Of course, because you're not changing the beaker in anyway, the net function will always be zero, and what little voltage you measure is usually reducing the thermal energy of the system. That's what I mean by weak. I should have probably said miniscule.

    However, you raised a valid point on that misunderstanding, and a car battery is by no means weak.

    You need a metal for strength. Lead is used because it has 4 electrons to donate (increased potential) and because both the II and IV sulfate forms are solid, and won't contaminate or reduce the efficiency of the battery in the process.
     
  16. (*steve*)

    (*steve*) ¡sǝpodᴉʇuɐ ǝɥʇ ɹɐǝɥd Moderator

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    Jan 21, 2010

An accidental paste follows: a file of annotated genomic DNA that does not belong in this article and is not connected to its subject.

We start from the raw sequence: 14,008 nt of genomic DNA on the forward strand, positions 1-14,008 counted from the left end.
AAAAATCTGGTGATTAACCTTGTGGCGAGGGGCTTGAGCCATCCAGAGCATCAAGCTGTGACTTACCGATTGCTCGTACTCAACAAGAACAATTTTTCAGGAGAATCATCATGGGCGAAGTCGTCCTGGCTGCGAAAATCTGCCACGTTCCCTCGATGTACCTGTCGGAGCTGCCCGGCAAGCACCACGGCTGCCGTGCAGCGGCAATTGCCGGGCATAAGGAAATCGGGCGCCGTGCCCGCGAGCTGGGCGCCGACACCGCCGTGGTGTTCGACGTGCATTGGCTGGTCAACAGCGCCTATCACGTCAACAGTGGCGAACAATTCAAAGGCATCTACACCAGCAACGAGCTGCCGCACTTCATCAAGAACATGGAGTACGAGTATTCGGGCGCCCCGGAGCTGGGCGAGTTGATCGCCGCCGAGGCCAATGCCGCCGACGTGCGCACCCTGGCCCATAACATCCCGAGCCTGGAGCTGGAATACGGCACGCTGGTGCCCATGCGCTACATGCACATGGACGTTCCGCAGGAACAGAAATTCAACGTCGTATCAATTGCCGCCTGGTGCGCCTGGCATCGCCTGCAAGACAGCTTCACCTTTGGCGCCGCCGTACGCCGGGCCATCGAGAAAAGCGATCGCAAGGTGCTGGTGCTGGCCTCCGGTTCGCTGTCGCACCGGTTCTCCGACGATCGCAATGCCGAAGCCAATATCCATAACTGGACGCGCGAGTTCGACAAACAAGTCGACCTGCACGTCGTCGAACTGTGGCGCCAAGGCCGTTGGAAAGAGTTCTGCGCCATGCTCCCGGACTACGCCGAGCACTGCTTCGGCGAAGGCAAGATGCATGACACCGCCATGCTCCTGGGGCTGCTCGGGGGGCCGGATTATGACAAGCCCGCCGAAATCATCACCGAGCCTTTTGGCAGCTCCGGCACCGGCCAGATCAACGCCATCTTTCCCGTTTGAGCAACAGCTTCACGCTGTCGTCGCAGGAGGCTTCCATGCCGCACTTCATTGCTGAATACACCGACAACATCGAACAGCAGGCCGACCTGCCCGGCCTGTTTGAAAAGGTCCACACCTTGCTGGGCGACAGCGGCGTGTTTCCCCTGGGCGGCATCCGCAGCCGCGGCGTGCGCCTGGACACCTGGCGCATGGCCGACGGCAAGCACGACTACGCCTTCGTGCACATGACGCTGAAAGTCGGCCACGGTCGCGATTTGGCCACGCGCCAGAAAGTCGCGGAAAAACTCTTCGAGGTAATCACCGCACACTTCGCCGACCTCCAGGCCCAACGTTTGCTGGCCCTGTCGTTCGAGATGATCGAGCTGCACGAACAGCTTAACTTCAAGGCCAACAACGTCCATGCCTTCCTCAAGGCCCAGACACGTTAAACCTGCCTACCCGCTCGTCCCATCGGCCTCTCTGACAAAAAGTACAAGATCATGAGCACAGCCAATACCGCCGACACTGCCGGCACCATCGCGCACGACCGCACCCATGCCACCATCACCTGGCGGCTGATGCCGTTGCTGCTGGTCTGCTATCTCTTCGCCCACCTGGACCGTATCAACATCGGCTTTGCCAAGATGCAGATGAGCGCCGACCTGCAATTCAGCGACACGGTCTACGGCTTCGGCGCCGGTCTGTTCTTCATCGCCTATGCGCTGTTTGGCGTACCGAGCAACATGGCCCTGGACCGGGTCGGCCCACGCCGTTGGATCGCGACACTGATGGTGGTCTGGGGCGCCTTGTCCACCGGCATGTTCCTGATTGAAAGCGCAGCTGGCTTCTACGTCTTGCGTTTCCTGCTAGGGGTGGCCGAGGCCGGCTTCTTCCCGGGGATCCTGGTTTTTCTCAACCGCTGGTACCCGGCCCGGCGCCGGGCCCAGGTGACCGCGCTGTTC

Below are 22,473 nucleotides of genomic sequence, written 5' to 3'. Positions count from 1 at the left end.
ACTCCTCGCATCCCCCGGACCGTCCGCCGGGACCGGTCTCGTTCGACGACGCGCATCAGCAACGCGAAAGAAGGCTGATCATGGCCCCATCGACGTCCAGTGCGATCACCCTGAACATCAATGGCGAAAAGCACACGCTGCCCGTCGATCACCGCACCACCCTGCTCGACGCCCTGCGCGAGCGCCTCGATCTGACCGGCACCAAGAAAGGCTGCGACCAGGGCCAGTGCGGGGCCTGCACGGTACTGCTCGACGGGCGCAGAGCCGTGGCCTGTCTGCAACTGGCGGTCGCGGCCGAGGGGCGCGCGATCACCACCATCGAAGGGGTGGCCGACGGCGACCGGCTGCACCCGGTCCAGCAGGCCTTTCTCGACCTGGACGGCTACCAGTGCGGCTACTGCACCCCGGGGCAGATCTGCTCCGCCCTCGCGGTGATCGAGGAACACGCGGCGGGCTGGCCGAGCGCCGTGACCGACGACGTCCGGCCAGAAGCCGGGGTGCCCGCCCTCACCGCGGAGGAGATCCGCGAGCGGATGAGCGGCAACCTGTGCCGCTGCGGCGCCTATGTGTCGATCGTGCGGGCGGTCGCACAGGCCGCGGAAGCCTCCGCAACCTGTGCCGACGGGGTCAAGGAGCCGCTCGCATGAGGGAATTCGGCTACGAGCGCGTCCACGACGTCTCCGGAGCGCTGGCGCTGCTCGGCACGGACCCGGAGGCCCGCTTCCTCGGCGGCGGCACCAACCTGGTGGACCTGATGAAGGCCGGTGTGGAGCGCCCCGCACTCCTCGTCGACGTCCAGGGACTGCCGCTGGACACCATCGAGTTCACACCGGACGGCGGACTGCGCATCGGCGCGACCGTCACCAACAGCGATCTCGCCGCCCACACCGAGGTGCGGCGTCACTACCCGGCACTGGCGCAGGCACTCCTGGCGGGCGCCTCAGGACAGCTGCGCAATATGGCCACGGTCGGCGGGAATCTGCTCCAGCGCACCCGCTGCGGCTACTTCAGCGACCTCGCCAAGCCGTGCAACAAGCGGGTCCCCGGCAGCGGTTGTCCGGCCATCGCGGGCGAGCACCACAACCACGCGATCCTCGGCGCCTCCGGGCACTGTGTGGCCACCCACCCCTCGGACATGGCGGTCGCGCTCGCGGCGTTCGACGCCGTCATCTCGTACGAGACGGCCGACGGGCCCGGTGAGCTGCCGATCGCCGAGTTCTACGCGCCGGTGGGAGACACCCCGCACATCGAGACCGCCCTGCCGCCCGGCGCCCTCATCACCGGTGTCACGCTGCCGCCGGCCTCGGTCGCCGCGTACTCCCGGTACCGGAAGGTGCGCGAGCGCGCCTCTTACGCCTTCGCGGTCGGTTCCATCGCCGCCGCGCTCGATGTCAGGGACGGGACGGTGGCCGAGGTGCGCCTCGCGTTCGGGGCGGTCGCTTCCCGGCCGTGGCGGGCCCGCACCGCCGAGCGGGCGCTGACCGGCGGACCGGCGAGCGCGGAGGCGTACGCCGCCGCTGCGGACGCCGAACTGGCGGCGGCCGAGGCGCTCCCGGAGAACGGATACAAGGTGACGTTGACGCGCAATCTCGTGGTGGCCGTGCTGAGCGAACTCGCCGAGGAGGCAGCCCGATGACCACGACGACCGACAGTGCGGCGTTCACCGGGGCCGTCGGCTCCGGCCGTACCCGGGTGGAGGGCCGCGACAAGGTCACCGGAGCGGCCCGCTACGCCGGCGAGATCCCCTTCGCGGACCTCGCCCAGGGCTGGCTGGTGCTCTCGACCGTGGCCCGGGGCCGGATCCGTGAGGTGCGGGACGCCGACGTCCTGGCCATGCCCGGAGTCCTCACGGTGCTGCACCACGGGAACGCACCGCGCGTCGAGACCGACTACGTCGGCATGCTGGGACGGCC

Start with and aqueous solution of sodium chloride in dihydrogen monoxide.

    Any battery where the electrodes are being "used up" all the time is not a good battery.
     
  17. Solidus

    Solidus

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    Jun 19, 2011
    Haha.

    1. Take a piece of tubing.
    2. Roll up a piece of paper (paper towels work best, most absorbent) and push it into the tubing.
    3. Soak the paper in concentrated salt water

    solidus
     
  18. Solidus

    Solidus

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    Jun 19, 2011
    He is on the right track. If you remove the salt bridge, there is no net transfer of electrons and so the redox at the anode/cathode should stop.

    It does pay to be weary though and not lax about it, it will most likely be in an aqueous solution so oxide corrosion can still occur.
     
  19. Dustin Smith

    Dustin Smith

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    0
    Jun 27, 2012
    Well, I don't think my homemade batteries are good anyway. But I'm having fun with them and learning a lot. However, I must admit that they are getting better. Especially with help from friendly people here on this forum.